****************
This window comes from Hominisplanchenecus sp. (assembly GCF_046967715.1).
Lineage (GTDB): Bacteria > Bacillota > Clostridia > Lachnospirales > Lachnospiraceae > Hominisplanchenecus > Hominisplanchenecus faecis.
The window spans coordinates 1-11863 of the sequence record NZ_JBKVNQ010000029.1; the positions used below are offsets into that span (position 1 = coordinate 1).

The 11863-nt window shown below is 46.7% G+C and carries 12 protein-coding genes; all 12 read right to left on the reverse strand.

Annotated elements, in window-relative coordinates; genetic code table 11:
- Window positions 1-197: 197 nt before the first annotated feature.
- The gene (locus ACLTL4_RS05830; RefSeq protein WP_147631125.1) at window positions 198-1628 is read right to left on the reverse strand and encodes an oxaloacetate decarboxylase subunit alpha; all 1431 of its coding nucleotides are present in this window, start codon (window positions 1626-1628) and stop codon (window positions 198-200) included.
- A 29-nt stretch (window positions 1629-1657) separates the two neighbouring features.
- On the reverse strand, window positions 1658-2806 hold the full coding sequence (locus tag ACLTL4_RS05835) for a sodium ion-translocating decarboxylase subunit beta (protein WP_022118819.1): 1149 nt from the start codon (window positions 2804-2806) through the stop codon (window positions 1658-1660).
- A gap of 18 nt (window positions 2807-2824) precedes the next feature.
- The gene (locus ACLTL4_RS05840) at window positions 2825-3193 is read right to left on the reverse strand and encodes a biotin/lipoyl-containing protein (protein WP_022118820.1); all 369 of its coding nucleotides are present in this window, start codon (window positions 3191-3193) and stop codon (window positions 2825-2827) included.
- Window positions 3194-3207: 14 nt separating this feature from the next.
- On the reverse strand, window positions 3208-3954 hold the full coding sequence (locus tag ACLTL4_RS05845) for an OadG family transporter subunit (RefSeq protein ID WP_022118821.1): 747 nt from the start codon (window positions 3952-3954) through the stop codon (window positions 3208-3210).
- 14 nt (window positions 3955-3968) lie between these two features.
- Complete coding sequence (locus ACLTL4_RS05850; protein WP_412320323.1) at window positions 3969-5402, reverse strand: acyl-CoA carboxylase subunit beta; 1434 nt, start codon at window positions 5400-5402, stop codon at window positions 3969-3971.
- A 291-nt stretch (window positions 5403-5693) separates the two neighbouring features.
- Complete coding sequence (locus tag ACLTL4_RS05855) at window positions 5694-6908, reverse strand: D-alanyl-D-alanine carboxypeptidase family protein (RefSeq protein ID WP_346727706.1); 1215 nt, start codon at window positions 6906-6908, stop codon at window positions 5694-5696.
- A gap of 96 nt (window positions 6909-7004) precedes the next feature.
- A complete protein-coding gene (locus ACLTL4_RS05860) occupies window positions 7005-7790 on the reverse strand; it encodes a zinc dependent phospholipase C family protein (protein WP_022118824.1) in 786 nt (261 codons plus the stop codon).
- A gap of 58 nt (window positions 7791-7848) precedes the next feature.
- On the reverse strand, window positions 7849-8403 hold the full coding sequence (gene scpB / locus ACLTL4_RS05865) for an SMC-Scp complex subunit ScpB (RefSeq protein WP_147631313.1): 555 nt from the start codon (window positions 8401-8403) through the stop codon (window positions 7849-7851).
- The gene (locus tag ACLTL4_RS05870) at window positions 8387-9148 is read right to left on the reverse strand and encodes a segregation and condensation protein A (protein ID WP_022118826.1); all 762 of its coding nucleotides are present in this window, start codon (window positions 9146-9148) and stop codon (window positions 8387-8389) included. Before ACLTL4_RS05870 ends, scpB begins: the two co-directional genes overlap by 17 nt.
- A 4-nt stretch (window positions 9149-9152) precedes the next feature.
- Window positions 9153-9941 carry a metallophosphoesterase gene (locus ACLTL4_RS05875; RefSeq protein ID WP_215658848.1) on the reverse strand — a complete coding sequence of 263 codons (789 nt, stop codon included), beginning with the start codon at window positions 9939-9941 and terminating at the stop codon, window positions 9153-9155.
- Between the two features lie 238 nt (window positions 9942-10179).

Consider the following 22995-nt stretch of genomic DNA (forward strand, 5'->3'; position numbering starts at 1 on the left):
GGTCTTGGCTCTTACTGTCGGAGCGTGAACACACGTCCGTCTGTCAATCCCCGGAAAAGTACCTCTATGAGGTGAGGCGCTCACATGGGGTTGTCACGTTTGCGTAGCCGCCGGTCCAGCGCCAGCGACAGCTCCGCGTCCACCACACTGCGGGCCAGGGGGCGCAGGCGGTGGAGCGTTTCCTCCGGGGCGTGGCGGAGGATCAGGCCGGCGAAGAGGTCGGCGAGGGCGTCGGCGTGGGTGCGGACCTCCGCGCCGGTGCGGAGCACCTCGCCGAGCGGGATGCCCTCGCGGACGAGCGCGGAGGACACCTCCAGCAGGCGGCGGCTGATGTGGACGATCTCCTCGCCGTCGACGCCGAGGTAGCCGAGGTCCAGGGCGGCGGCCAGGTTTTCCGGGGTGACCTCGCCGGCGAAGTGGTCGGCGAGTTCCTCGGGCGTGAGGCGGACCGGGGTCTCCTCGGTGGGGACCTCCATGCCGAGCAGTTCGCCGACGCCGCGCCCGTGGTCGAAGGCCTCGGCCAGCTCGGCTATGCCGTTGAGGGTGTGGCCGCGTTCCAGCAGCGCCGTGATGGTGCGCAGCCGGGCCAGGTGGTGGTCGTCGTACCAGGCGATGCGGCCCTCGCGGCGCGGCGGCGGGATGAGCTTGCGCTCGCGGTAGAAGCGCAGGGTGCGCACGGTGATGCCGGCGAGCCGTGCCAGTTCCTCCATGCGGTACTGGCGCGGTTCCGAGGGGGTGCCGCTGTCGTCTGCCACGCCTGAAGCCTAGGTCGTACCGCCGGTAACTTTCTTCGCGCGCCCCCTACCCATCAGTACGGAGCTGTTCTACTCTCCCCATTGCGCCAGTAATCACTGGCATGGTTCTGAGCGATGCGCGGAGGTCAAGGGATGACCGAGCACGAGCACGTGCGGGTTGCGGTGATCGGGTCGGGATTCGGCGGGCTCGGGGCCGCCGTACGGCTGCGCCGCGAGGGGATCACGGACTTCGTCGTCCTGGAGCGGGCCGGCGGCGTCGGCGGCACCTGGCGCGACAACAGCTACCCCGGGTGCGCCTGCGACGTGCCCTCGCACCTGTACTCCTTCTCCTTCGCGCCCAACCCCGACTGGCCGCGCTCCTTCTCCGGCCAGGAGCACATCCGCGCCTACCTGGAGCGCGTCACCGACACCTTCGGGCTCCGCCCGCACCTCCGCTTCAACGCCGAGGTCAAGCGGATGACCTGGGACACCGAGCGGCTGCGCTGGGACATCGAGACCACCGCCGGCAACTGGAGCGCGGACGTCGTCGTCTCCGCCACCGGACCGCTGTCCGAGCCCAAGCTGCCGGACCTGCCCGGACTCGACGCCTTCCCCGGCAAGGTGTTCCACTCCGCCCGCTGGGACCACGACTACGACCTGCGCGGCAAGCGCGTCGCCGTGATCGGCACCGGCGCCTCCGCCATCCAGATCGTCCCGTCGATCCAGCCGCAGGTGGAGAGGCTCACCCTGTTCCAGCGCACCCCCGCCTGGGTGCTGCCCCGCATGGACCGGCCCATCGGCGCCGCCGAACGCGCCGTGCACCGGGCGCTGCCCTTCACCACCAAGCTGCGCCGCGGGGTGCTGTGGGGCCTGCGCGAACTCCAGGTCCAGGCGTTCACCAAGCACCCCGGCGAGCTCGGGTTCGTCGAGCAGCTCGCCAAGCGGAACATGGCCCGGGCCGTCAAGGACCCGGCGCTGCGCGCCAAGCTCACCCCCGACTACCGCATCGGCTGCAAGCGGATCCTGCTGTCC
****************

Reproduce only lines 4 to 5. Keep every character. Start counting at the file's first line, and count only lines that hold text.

The 11863-nt window shown below is 46.7% G+C and carries 12 protein-coding genes; all 12 read right to left on the reverse strand.

Annotated elements, in window-relative coordinates; genetic code table 11: